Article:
One course assignment was the development of 15 polynomial reduction proofs (proving the computational complexity equivalence of pairs of NP problems). Part of these proofs can be simple geometric shapes, locations and connecting lines, which are defined as elements in the 2 problems. Because the elements are rigorously defined, the resulting geometric pictures model rigorous proofs of equivalence.
I was astounded at the power of such abstractions (which most programmers perhaps wouldn't even recognize as legitimate proofs). This experience underlined the fact that rigorous logical proof may take many outer forms, whether mathematical equations, formal symbolic logic proofs such as the Irving Copi notation, or simple geometric drawings.
Many veins of rich ore may be mined from this work, and only 1 of them is NP theory. But the reader must be ready to do battle with some difficult ideas, and mathematical notation which can obscure the creativity of the material covered. (For astounding creativity, examine Cooke's Theorem proving that the Satisfiability problem is NP-Complete!)
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Format: Paperback
I first read this book while researching heuristic techniques for reaching "good enough" solutions to the Travelling Salesman problem. "Computers and Intractability" was a breath of fresh air. It was as rigorous as any mathematical treatise, but written in a way that even a non-math major could understand. If you ever want to know why computers are so buggy, you'll know the mathematical reason for this within the first few pages of this book. By the time you reach the end, you'll never trust cryptography to absolutely, without a doubt, keep data secure for long, if at all.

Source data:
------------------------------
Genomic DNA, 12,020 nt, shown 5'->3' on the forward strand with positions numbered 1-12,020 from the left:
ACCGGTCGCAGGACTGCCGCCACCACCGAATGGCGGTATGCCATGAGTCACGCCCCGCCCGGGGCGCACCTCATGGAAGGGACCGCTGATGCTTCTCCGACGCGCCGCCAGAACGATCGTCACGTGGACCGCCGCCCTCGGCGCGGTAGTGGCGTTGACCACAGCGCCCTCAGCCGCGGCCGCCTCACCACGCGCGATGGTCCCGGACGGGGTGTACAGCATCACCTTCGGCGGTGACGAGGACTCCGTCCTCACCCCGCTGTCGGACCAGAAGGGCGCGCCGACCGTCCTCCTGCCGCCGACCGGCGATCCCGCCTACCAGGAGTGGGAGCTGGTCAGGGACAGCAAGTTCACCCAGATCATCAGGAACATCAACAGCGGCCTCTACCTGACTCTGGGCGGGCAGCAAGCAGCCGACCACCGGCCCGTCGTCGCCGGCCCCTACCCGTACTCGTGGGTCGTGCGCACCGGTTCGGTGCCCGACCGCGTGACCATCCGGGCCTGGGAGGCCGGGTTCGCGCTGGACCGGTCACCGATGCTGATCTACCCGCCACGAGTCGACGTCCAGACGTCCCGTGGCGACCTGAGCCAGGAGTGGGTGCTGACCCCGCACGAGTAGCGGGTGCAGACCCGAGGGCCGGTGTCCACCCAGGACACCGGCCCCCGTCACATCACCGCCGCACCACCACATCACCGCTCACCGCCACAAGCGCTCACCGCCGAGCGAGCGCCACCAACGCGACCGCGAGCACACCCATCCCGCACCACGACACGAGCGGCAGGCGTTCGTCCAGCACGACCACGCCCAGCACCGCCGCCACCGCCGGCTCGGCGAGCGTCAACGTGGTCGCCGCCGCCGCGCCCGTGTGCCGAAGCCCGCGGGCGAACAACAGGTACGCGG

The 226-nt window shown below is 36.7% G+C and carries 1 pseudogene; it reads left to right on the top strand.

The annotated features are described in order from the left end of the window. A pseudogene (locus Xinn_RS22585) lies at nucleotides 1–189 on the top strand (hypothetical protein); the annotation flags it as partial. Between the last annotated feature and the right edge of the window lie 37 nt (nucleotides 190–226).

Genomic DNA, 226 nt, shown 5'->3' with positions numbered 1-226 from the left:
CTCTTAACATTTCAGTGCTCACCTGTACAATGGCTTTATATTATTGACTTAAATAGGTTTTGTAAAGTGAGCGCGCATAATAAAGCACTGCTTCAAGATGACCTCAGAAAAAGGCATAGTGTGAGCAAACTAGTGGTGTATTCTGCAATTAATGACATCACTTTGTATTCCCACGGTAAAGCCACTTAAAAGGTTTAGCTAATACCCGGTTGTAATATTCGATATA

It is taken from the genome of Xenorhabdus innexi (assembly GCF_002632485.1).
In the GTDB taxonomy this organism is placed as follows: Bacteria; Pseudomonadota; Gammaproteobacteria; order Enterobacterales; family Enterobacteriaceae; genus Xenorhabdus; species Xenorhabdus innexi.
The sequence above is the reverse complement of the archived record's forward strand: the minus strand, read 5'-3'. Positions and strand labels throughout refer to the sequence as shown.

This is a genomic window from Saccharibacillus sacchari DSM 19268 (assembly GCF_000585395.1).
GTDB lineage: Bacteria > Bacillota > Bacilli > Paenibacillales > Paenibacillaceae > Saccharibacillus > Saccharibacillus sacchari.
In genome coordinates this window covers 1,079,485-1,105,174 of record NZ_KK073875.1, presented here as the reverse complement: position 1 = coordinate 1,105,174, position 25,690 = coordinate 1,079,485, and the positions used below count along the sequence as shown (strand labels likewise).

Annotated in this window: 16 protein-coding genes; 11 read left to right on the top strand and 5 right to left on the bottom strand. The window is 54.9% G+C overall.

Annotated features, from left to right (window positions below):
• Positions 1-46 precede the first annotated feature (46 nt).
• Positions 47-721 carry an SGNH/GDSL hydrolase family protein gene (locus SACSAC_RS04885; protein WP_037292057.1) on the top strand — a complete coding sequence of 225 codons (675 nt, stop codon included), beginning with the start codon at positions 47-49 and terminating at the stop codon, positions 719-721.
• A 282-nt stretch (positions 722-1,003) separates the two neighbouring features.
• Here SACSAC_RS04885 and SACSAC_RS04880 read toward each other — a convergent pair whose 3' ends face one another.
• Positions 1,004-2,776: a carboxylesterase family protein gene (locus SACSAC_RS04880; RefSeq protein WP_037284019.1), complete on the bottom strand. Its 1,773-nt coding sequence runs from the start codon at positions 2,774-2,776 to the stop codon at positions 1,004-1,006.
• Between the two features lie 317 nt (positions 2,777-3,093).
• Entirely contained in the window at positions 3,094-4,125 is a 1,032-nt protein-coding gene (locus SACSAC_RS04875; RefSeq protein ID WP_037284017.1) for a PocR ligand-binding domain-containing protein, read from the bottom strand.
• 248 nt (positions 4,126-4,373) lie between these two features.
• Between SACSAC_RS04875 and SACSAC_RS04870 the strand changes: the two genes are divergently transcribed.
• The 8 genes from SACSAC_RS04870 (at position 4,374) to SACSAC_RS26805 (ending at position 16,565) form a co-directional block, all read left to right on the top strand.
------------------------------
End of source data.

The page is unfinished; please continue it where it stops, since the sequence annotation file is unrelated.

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Format: Paperback Verified Purchase
I have to say that this is a true classic. It gives a very nice treatment of what is NP-completeness in a fashion that really defends the topic well. It gives nice illustrations to show different situations and how to deal with it. But after the first couple of chapters it does get a little out there with the proofs it does. It is still approachable, but it assumes that the reader is already familiar with the basics of combinatorial complexity, especially in reductions. I would only recommend this book to readers who has gone through such books as Introduction to Algorithms by Cormen et al. or Combinatorial Complexity by Papadimitriou and Steiglitz. Those two books are more for beginners and this book should be one to help anyone interested in NP-complete problems to get more practice and depth understanding. Overall a great book for anyone interested in the topic. The grand challenge is to reduce everything to at least something within the 150 problems listed on your own.
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By Todd Ebert on September 14, 2000
Format: Paperback
I think every computer science student should read some of this book to learn about complexity theory and the notions reducibilty and completeness. Moreover, you may come across a problem that you have to show is NP or P complete, and the examples in the book provide a good model for doing so. Papadimitriou's book on complexity is also a great place to learn more about the subject.
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By A Customer on December 2, 2001
Format: Paperback
Yes, it's a classic. Yes, every computer scientist MUST own it. But enormous significant progress has been made in the field of NP-completeness (and computational complexity more generally) in the two decades since this book was published. An up-to-date edition -- which would probably be well over a thousand pages long -- has been badly needed for years.